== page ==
Reviewing the syllabus on the first day of school is so common that it’s even earned the first week of classes the name “Syllabus Week” at the collegiate level, and high school is no exception. It’s textbook stuff: The teacher reads through the syllabus and attempts to review all of the expectations that the students will likely forget by the next day. Students spend the entire first day of school just going through the motions like zombies, merely listening to teachers drone on about their specific policies and pet peeves. But it doesn’t have to be this way, at least not within the four walls of YOUR classroom! You can save your students from chronic syllabusitis by NOT going over this document on the first day of school. Before I explain what I do instead, let me briefly explain why I absolutely do not review the syllabus on the first day of school:
1. IT’S BORING!
Reviewing the syllabus is boring for both me and my students. I don’t want to stand up in front of my students and talk AT them the entire day. I want to be excited about the first day of school, and I want my students to be, too! I love teaching, but I also love summer, so one way I get myself “pumped up” for teaching after a relaxing summer is planning lessons that I know will help me remember why I love teaching in the first place. The first day of school is no exception! I want to make a great impression and enjoy my first day lesson.
2. EVERYONE ELSE IS DOING IT.
I want my class to be different and refreshing for my students, especially on the very first day. I don’t like doing the “same old” stuff that everyone else does. Doing something else helps my class stand out, and the students quickly realize that we will do things differently and creatively in my classroom. The students appreciate a break from the torturous monotony of syllabi on the first day, so being different scores me brownie points with them, too!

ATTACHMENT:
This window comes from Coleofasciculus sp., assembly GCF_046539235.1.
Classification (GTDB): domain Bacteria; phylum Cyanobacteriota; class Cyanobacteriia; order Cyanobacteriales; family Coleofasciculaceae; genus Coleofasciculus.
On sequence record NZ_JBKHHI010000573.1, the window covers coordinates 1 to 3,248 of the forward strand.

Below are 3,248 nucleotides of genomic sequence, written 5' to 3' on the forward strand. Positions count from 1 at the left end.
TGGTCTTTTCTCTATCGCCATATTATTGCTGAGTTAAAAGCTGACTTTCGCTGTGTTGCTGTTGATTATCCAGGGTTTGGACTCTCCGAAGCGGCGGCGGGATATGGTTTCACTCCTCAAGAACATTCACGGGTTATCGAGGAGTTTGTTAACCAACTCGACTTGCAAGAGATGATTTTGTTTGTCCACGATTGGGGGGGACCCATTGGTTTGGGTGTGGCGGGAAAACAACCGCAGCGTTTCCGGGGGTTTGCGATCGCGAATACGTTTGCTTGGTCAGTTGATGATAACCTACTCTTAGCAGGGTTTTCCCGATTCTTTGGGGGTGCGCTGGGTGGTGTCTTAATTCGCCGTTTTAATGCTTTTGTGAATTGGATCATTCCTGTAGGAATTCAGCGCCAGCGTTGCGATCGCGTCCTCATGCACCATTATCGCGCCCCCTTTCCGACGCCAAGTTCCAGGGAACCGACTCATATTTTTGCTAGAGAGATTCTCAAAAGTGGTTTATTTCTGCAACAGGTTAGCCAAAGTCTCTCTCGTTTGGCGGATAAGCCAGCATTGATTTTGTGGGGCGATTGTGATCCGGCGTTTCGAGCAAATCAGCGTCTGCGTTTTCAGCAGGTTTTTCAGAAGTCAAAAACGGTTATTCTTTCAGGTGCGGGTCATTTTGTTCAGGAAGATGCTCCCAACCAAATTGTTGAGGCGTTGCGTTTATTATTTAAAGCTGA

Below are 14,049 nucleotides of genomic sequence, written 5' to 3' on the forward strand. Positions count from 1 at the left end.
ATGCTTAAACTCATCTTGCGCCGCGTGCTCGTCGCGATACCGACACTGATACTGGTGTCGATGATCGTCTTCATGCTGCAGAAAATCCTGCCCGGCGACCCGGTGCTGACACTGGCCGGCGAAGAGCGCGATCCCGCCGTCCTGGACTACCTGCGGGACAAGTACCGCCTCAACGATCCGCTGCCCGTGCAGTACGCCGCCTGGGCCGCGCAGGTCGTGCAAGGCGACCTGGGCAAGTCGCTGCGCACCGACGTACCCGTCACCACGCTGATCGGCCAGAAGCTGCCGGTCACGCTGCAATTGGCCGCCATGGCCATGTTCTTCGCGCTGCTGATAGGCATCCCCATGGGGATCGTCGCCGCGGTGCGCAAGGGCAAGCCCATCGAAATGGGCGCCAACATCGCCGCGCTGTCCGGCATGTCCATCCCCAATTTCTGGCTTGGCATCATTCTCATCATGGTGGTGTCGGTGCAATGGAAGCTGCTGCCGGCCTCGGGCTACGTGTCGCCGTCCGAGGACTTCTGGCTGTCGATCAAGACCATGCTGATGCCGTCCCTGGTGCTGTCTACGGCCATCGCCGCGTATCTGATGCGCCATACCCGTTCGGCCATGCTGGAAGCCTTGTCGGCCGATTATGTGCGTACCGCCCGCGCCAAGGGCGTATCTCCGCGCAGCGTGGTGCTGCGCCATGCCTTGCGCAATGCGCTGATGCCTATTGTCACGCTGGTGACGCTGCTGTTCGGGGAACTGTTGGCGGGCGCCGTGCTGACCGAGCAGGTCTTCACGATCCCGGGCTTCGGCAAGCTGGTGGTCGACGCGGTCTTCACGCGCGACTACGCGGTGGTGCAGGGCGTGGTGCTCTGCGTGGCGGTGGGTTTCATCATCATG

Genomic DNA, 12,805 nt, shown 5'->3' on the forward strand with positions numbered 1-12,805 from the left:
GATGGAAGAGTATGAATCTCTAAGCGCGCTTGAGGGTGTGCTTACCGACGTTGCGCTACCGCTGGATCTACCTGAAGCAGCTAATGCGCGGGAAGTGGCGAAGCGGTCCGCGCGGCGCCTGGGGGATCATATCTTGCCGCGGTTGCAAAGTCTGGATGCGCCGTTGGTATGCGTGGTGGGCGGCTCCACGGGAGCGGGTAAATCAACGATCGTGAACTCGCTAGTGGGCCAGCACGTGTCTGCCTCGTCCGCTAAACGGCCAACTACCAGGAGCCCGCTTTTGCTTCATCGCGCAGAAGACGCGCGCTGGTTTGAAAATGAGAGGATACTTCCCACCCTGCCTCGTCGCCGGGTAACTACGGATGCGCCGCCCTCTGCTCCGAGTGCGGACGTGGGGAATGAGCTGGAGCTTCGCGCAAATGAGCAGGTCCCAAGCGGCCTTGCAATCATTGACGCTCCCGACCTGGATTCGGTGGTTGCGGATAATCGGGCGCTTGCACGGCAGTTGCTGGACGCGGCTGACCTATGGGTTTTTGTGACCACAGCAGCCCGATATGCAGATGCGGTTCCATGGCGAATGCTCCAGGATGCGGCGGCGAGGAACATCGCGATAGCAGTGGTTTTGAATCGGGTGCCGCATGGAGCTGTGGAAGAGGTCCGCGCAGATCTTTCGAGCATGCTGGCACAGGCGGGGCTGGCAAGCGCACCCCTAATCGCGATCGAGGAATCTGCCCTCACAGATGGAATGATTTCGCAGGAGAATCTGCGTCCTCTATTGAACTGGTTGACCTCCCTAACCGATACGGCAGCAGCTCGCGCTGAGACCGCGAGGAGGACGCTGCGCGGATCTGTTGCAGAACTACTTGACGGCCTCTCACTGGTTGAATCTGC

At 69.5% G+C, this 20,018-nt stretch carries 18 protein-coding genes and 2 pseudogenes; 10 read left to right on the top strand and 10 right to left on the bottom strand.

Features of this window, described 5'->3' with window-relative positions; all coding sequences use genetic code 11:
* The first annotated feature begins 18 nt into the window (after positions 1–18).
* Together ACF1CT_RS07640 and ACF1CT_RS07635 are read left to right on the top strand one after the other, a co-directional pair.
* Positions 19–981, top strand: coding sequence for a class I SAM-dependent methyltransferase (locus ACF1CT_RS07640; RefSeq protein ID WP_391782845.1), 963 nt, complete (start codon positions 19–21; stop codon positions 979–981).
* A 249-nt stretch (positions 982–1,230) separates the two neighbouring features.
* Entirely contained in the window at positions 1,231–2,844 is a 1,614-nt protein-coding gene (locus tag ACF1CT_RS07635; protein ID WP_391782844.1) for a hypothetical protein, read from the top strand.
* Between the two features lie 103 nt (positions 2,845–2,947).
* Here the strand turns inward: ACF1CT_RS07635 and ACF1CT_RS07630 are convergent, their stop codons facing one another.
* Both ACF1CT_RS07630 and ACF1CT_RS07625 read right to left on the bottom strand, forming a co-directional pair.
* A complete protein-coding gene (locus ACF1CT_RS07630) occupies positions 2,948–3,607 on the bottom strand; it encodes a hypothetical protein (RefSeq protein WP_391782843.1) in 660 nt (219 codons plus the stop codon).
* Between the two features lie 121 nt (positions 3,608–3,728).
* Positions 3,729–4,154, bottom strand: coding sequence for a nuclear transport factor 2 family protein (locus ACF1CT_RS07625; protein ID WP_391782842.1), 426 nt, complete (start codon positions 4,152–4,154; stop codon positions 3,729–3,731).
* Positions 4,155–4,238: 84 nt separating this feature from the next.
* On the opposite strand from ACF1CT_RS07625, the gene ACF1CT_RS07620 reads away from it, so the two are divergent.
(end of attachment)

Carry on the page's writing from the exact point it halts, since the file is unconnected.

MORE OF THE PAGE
3. IT DOESN’T SET THE TONE FOR THE REST OF THE YEAR.
Reviewing the syllabus on the first day of school does not offer my students a glimpse of the type of learning that will go on in my class. I value student-centered, engaging, collaborative, and kinesthetic learning. Why work so hard planning a whole year of active learning, only to contradict it on the first day of school? That’s not my style! I want my students to know exactly what they can expect from my class. I want them to know that they will be thinking, discussing, and moving every single day, so I plan for my first day of school accordingly.
4. I BELIEVE IN RELATIONSHIPS FIRST, RULES/ROUTINES SECOND.
Of course, expectations are important, but I would much rather focus on getting to know my students and building relationships before I tell them what to do and what not to do. Back-to-school icebreakers and activities can really help build a classroom community; they show students that you care about them as human beings, not just as numbers in the grade book. Obviously, reviewing the syllabus on day 1 and building relationships are not mutually exclusive, and this is ultimately just my preference. But I like to think it does make a difference and send a message to the students.
5. THERE ARE BETTER WAYS TO COVER THE SYLLABUS.
Don’t feel like you “have to” complete the chore of the syllabus in this boring way. I was guilty of thinking and doing this my first two years of teaching. I remember telling my students, “Sorry, we just need to get this out of the way,” before I explained everything on the syllabus. Now, I know there are creative alternatives out there. One way that I made my old text-heavy syllabus less boring was by transforming it into a professional, appealing tri-fold brochure. But I also found a brand new way to review it, which you can read more about in the “Day 3” section.